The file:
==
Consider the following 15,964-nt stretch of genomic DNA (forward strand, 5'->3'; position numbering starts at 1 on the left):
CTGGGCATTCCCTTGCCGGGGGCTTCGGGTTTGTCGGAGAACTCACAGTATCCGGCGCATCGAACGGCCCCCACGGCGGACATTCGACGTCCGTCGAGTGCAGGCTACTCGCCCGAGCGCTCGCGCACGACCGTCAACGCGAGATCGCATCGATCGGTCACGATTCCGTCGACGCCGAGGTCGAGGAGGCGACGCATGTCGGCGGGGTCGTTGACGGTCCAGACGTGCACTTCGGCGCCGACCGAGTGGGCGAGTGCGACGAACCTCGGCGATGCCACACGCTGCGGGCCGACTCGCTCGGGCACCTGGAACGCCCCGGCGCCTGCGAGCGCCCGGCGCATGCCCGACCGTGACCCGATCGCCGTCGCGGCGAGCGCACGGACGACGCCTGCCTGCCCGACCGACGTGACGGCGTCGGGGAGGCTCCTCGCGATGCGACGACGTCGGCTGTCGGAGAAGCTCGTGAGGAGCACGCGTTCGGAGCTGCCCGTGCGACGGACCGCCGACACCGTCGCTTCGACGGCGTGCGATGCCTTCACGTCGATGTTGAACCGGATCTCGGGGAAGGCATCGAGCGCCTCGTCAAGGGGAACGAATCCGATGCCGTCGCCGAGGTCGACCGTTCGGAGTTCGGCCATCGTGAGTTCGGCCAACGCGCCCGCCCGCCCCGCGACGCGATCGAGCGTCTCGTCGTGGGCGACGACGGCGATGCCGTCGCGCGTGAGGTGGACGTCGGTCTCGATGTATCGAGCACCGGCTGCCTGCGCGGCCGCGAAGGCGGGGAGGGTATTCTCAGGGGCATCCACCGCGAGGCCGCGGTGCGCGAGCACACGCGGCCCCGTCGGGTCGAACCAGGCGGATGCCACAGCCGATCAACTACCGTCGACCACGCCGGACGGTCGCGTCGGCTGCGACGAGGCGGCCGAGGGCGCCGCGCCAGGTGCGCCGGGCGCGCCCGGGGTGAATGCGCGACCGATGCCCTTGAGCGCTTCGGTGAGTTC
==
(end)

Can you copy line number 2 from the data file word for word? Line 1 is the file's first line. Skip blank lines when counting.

CTGGGCATTCCCTTGCCGGGGGCTTCGGGTTTGTCGGAGAACTCACAGTATCCGGCGCATCGAACGGCCCCCACGGCGGACATTCGACGTCCGTCGAGTGCAGGCTACTCGCCCGAGCGCTCGCGCACGACCGTCAACGCGAGATCGCATCGATCGGTCACGATTCCGTCGACGCCGAGGTCGAGGAGGCGACGCATGTCGGCGGGGTCGTTGACGGTCCAGACGTGCACTTCGGCGCCGACCGAGTGGGCGAGTGCGACGAACCTCGGCGATGCCACACGCTGCGGGCCGACTCGCTCGGGCACCTGGAACGCCCCGGCGCCTGCGAGCGCCCGGCGCATGCCCGACCGTGACCCGATCGCCGTCGCGGCGAGCGCACGGACGACGCCTGCCTGCCCGACCGACGTGACGGCGTCGGGGAGGCTCCTCGCGATGCGACGACGTCGGCTGTCGGAGAAGCTCGTGAGGAGCACGCGTTCGGAGCTGCCCGTGCGACGGACCGCCGACACCGTCGCTTCGACGGCGTGCGATGCCTTCACGTCGATGTTGAACCGGATCTCGGGGAAGGCATCGAGCGCCTCGTCAAGGGGAACGAATCCGATGCCGTCGCCGAGGTCGACCGTTCGGAGTTCGGCCATCGTGAGTTCGGCCAACGCGCCCGCCCGCCCCGCGACGCGATCGAGCGTCTCGTCGTGGGCGACGACGGCGATGCCGTCGCGCGTGAGGTGGACGTCGGTCTCGATGTATCGAGCACCGGCTGCCTGCGCGGCCGCGAAGGCGGGGAGGGTATTCTCAGGGGCATCCACCGCGAGGCCGCGGTGCGCGAGCACACGCGGCCCCGTCGGGTCGAACCAGGCGGATGCCACAGCCGATCAACTACCGTCGACCACGCCGGACGGTCGCGTCGGCTGCGACGAGGCGGCCGAGGGCGCCGCGCCAGGTGCGCCGGGCGCGCCCGGGGTGAATGCGCGACCGATGCCCTTGAGCGCTTCGGTGAGTTC